Field Marketing v. Experiential Marketing
Working for a dual-brand parent company, where one side of the company executes field marketing and our dio side specializes in experiential marketing, we get this question a lot. What, exactly, is the difference between field marketing and experiential marketing? Frankly, our staff even struggle occasionally with drawing the line between the two. We often find ourselves looking at a campaign on a spectrum, based on the intensity of a consumer’s engagement with the brand.
However, we do believe that experiential marketing is much different than a field marketing campaign. Here’s how we define the two.
Field marketing, a traditional marketing practice, proves existing marketing claims and encourages immediate sales action. Often a local grassroots effort, it typically relies on promotional brand ambassadors using one-way communication to deliver a sales message, product sample or premium item. Whether in-store or at a street level, field marketing is effective at supporting local retailers or points of sale activity. When the client’s goals derive from mass sampling and quantitative engagements, field marketing becomes a staffing and numbers game to achieve those goals in the most efficient manner. Thus, field marketing is often price-driven. In this type of campaign, we deploy more generic solutions and our existing fleet of out-of-home media formats to promote specific sales opportunities, such as grand opening events or new product launches. Using field marketing teams to distribute your timely sales message can be very effective.
Experiential marketing, on the other hand, proves a brand’s credibility and builds long-term brand loyalty. More strategic in nature, experiential marketing delivers tailored solutions to meet a brand’s specific challenges. Experiential marketing can change perception, humanize a brand or develop relationships with consumers. Brand experiences create two-way, interactive communication. Consumers participate in an activity which genuinely represents the brand personality. While field marketing interactions may last a few seconds, brand experiences should last a few minutes. This allows for deeper immersion into a brand, awakening multiple senses. Brand ambassadors who are staffing the campaign are very carefully selected to align with the buyer persona(s) of the target audience(s). Brand experiences can be event-based, street level, guerrilla style or in-store; we find places and ways to engage with key audiences differently than any other marketing discipline. We connect with consumers both rationally and emotionally to impact their perception of the brand. There is strategy backing our every decision from experience development through execution. Experiential marketing creates memorable consumer engagements. So it doesn’t necessarily have to tie to a specific marketing message or claim. Offering real experiences to consumers sparks word of mouth and social media mentions, growing the reach of your campaign organically. Experiential also supports a brand’s public relations. A campaign of this nature certainly does generate immediate calls to action (98% of participants are more inclined to make a purchase, according to EventTrack). The biggest benefit is its ability to drive brand recognition, recall and loyalty.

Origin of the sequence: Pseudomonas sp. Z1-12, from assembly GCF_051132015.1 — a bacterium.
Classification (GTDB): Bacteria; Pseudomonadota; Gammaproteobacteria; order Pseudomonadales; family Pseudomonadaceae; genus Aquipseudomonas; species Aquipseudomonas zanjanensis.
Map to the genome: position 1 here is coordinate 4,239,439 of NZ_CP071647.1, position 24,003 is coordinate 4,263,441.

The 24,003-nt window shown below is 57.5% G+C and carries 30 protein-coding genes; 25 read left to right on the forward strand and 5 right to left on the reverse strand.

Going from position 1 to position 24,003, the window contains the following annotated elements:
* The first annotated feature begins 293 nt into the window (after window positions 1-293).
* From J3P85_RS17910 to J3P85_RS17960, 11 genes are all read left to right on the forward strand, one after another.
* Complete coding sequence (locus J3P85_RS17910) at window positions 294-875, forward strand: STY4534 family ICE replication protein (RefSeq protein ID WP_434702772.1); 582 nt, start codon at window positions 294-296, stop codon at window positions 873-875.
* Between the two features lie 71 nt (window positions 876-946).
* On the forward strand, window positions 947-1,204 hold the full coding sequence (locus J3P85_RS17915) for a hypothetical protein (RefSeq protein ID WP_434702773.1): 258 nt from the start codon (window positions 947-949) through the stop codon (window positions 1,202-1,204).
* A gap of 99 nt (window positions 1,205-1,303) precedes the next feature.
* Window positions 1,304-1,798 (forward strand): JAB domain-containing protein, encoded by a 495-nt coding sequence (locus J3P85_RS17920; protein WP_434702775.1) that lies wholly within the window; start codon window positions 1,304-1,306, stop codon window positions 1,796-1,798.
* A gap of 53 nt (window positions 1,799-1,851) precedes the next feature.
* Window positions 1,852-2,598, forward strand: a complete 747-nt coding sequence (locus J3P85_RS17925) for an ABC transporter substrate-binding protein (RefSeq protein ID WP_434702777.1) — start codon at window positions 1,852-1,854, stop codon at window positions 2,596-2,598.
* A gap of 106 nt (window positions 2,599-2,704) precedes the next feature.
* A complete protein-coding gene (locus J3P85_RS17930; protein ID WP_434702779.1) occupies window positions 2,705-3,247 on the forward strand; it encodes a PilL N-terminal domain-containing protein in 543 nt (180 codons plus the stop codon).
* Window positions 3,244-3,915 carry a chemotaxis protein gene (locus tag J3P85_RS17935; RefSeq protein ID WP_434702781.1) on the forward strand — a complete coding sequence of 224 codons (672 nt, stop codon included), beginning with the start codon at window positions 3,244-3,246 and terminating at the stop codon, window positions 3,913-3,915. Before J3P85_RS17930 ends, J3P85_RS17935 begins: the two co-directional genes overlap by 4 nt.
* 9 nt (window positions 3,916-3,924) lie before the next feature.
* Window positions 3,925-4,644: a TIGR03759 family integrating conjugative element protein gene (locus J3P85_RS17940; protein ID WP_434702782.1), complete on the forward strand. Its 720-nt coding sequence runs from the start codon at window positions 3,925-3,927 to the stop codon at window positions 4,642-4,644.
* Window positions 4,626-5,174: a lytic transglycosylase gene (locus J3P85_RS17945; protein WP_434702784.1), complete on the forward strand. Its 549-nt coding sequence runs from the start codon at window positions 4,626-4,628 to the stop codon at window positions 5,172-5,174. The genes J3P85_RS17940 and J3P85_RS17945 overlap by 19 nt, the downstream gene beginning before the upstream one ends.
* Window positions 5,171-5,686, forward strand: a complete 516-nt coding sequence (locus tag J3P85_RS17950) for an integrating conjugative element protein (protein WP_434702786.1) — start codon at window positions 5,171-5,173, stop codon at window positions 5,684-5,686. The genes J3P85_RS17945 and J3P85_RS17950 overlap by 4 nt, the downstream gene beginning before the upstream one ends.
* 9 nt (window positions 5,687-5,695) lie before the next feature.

Field marketing can make consumers like your brand and give your product a try. Experiential marketing compels consumers to fall in love with your brand, which results in a higher lifetime customer value.
Another related question we are asked a lot is, “What is the difference between your big brother brand (do it outdoors media) and dio?” Answer: dio is our experiential arm, evolving from the former’s promotional media assets and field marketing execution. We are a separate, fully strategic experiential marketing agency. Once a full-service advertising and branding agency, we have an art and creative team to support every experiential initiative. Experiential marketing, although perhaps born from the field marketing genre, is its own marketing discipline. One that demands distinction from its predecessor, as it requires skills and competencies that field marketing teams do not need to be successful.
What’s great about working closely with a dual-brand is the sharing of strengths, creating one powerhouse marketing team for your brand.
Let’s tap into your audience’s consumer motivations to craft the best type of marketing campaign for your goals and challenges. Give us a shout.